You can also use a USB connection or a 16 GB SD memory card to add anything you want to this module. It comes with an onboard sampling option, giving you an option for adding on-the-fly changes to your sound. You can also use the Strike software editor for sound editing and uploading multi-sampled sounds.

Alesis keeps bringing out content updates for this module, so it will get better over time, and you won’t be stuck with the same sounds forever.

How Does the Triggering Perform?

The drum heads and cymbal trigger had some issues in the past, so Alesis went for solving those first. All toms and cymbals now come with 3-zone triggers, which work very well. You should note that they are still not as good as high-end Roland drum pads and modules when it comes to triggering.

The main advantage is that they won’t break as easily as they did in the original version, and you can work them round the clock as they should work. However, the sound capabilities of the drum module are fantastic, so it will compensate for some of the subtle differences you can lose on the triggering not being the best on the market.


As we’ve mentioned, the hi-hat has been the biggest issue on the original model of this drum kit. Alesis decided to scrap it altogether and build a completely new one.

You will still need to play a bit with the triggers to find the setting that suits you the best, but once you get over that, you’ll end up with a very good, long-lasting hi-hat. Also, keep in mind that the hi-hat needs a separate stand that’s not included in the kit.

Loading Custom Samples

You can always load your own samples on the Strike module. This module comes with an 8GB SD card inside it, but you can expand the storage. It’s recommended to use 40 MB/s Class 10 SDHC cards formatted to FAT32.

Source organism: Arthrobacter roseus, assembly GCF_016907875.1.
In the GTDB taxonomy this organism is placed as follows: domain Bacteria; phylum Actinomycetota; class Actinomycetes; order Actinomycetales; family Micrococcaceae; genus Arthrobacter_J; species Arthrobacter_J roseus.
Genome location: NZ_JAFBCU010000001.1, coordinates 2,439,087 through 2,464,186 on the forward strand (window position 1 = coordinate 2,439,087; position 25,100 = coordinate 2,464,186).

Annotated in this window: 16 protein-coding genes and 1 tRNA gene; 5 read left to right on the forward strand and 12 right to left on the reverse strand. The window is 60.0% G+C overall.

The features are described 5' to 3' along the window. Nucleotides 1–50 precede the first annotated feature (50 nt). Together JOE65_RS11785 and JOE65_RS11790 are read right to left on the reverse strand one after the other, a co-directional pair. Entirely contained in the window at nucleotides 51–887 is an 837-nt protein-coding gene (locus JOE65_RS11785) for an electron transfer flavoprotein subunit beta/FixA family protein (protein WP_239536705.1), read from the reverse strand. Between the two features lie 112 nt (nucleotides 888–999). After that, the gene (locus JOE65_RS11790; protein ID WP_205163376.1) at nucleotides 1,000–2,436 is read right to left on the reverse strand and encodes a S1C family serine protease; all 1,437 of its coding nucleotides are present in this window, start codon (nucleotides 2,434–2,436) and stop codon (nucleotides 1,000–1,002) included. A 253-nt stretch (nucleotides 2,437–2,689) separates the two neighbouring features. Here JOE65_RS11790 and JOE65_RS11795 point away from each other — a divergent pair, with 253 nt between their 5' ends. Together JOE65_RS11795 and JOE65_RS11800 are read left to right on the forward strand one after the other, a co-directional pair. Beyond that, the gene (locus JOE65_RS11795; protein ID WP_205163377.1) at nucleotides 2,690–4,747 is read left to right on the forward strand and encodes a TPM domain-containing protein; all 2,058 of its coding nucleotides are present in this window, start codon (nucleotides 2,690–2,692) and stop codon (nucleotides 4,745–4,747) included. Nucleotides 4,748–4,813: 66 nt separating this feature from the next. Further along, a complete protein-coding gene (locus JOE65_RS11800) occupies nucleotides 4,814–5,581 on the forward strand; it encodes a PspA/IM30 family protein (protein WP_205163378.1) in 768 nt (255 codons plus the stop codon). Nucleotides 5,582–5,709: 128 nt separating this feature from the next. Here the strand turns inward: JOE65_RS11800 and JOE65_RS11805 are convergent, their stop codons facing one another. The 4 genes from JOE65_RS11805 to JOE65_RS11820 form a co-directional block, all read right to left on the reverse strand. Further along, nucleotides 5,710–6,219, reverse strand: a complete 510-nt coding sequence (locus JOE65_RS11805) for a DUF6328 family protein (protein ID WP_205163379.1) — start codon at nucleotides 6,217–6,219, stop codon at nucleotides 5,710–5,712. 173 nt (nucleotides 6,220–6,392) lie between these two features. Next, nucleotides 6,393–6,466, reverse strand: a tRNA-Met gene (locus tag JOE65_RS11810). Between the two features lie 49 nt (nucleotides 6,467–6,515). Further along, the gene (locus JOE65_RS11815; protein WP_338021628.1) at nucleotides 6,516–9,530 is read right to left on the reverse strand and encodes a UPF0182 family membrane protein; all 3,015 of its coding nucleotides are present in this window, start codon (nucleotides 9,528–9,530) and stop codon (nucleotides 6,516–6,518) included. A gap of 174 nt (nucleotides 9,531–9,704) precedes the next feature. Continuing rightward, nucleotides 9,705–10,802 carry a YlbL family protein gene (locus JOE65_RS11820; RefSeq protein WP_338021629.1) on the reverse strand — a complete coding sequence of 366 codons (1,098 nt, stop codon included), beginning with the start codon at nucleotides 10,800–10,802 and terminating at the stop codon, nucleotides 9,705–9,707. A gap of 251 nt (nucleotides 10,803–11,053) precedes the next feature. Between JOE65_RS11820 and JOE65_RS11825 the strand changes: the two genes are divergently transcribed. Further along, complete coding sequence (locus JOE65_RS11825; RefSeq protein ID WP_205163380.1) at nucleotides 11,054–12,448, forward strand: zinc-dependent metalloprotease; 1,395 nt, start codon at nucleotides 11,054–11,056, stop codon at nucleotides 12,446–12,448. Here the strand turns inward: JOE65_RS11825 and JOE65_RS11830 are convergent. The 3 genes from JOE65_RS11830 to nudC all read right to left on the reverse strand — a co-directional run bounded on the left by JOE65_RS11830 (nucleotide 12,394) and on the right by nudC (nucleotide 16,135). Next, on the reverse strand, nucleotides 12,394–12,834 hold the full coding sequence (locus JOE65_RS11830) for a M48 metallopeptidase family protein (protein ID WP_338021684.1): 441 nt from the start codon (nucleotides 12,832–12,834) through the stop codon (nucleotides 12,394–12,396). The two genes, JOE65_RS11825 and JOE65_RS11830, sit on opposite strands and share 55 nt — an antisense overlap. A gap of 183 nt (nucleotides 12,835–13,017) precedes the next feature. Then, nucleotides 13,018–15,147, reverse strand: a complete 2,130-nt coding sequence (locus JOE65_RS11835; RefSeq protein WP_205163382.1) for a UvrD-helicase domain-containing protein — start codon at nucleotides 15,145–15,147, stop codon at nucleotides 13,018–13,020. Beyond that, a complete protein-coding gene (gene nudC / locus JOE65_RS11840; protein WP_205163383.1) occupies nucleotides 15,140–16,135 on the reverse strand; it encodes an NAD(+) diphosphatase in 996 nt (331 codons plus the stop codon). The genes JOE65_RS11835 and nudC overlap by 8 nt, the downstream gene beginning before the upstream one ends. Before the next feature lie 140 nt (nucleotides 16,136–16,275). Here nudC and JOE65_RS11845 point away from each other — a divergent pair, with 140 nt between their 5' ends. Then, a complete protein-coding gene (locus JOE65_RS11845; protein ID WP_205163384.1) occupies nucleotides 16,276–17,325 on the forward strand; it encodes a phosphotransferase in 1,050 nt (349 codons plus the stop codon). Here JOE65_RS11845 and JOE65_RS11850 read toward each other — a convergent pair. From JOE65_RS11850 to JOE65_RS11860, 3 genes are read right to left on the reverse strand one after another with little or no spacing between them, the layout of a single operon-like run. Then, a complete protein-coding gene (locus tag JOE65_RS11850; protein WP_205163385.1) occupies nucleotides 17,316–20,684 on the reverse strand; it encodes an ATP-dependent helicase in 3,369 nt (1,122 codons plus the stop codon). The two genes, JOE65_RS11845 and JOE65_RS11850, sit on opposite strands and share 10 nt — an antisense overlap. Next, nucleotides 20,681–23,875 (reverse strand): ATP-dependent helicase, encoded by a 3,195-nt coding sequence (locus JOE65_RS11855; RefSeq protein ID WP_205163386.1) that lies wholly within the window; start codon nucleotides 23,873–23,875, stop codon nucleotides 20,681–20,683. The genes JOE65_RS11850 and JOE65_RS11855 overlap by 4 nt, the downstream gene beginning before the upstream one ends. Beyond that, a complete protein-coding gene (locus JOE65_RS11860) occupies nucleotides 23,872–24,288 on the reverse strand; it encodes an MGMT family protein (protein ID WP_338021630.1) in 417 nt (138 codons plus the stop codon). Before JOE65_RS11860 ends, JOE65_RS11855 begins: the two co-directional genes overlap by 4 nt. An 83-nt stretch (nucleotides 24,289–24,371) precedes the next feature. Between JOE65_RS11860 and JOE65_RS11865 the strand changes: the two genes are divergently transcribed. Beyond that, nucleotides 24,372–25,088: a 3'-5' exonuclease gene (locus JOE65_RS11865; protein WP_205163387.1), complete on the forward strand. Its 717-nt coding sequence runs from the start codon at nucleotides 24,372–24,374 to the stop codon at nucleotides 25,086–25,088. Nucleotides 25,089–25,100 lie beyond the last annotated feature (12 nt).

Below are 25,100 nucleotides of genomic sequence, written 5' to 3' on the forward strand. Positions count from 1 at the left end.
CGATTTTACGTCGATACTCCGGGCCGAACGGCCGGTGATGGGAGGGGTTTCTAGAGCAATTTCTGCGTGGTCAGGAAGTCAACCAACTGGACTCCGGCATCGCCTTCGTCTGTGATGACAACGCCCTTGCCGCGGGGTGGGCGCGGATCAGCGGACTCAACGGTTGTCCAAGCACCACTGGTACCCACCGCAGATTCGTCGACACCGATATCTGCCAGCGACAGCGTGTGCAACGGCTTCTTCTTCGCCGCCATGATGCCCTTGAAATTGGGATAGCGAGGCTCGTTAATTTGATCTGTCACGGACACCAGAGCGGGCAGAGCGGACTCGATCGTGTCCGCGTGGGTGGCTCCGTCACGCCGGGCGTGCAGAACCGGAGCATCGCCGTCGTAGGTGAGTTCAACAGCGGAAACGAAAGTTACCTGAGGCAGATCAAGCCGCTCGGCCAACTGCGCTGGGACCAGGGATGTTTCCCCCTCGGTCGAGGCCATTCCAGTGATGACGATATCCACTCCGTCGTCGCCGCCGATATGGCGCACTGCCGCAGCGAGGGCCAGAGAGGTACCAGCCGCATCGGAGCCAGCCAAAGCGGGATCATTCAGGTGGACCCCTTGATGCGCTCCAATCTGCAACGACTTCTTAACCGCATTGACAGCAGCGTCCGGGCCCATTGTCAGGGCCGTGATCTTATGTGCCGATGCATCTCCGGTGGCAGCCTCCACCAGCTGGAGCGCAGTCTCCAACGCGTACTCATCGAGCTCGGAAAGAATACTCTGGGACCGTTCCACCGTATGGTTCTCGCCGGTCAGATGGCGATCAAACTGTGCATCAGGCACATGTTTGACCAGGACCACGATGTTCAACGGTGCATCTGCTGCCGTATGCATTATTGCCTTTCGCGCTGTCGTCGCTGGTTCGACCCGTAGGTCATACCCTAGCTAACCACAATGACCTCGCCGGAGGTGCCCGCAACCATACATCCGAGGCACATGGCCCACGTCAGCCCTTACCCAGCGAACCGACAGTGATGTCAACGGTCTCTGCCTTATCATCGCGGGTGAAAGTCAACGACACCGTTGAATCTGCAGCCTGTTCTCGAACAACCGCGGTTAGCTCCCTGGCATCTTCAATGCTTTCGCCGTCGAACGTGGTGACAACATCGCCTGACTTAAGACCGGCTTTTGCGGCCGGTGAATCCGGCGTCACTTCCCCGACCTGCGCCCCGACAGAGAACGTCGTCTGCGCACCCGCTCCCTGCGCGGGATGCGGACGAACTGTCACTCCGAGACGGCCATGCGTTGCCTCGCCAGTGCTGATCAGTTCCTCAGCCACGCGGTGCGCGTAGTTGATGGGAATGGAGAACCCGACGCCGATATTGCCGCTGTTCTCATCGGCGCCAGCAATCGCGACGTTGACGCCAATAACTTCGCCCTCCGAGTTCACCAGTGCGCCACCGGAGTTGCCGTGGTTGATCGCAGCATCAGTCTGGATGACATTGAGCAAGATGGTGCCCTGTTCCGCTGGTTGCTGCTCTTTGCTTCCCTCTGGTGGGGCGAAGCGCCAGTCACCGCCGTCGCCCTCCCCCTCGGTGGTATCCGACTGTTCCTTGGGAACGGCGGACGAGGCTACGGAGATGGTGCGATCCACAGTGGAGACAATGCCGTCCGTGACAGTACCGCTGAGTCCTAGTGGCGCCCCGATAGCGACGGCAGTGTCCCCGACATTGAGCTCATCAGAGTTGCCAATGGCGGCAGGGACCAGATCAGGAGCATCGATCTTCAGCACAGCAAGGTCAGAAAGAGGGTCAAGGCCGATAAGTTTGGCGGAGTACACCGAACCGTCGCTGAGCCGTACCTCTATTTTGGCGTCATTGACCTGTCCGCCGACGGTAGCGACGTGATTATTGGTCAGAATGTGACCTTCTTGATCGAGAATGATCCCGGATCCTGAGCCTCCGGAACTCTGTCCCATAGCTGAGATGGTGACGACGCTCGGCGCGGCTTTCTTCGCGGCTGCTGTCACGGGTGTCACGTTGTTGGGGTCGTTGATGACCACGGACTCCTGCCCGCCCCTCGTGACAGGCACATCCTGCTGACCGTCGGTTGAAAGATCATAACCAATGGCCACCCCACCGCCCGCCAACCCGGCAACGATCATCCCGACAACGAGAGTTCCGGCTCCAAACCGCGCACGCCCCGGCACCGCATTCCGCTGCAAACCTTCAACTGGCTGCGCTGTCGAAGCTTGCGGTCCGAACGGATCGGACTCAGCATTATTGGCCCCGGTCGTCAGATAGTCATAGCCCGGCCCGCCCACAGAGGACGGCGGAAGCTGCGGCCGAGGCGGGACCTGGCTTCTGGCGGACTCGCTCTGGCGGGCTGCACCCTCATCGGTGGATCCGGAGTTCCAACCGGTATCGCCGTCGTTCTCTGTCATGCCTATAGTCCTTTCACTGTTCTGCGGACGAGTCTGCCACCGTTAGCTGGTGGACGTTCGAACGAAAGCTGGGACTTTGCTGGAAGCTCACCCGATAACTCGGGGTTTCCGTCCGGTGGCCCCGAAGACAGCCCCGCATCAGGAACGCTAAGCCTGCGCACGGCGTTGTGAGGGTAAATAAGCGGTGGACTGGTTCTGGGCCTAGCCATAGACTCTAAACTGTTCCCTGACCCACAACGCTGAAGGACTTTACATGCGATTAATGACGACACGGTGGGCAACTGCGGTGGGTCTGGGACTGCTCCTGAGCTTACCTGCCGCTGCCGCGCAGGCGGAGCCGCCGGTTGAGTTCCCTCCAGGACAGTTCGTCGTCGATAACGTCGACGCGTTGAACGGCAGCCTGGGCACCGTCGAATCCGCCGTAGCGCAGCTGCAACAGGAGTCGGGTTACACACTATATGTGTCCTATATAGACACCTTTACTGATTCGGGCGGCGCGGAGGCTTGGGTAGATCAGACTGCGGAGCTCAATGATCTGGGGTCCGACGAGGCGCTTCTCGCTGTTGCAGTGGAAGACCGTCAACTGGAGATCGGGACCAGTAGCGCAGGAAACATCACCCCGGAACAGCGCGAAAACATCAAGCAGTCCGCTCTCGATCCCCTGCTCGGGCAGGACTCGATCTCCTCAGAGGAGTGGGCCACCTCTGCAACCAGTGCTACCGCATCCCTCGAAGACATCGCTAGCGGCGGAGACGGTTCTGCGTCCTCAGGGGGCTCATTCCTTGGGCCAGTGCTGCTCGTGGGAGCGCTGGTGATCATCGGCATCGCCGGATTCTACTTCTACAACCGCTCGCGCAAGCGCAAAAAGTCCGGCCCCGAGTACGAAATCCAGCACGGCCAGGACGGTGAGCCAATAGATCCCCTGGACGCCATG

When loading the samples, you can record them directly to the module, but you can also upload them from your PC. All of the sounds can then be changed through the module operations without the need for a computer.

MIDI Connection to Your Computer

The Strike Pro module has both a MIDI and a USB connection to the computer. A 5-pin MIDI connection can be made to use the drum kit as a controller and a standard USB connection as well.

The Strike Pro SE works as an ideal MIDI controller for VSTs such as addictive drums 2 or Superior Drummer 3.

Alternative Electronic Drum Sets

Our main recommended alternative to the Alesis Strike Pro SE is the Roland TD27-KV. There are quite a few things to weigh up when deciding between these, so make sure to check out our article on the best electronic drum sets to understand these before buying.


Alesis Strike Pro SE is definitely an improvement on the original model. The original had some issues and wasn’t the best Alesis had to offer, but this SE model sets the record straight.

Even though this is still not the best e-drum on the market, it brings the fight to the big brands. There is still some space for improvement in the building department, but for this price, you’re not going to find anything close to matching the quality and amount of features you’re getting from Alesis Strike Pro SE, as well as the distinctive black hardware.

On top of that, the module is top of the line, and we all know that a good module is half the e-drum kit, as it brings you the all-important sound capabilities that are of high quality.

All in all, this is a great buy for anyone looking to get a high-end kit at a pretty reasonable price.

Images – Courtesy of Alesis

Mike O'Connor
Mike O'Connor

I've been playing drums for over 18 years. I work as both a session drummer and a drum teacher, and I love to share my knowledge and tips on this site. You can also find me on the Electronic Drum Advisor YouTube channel.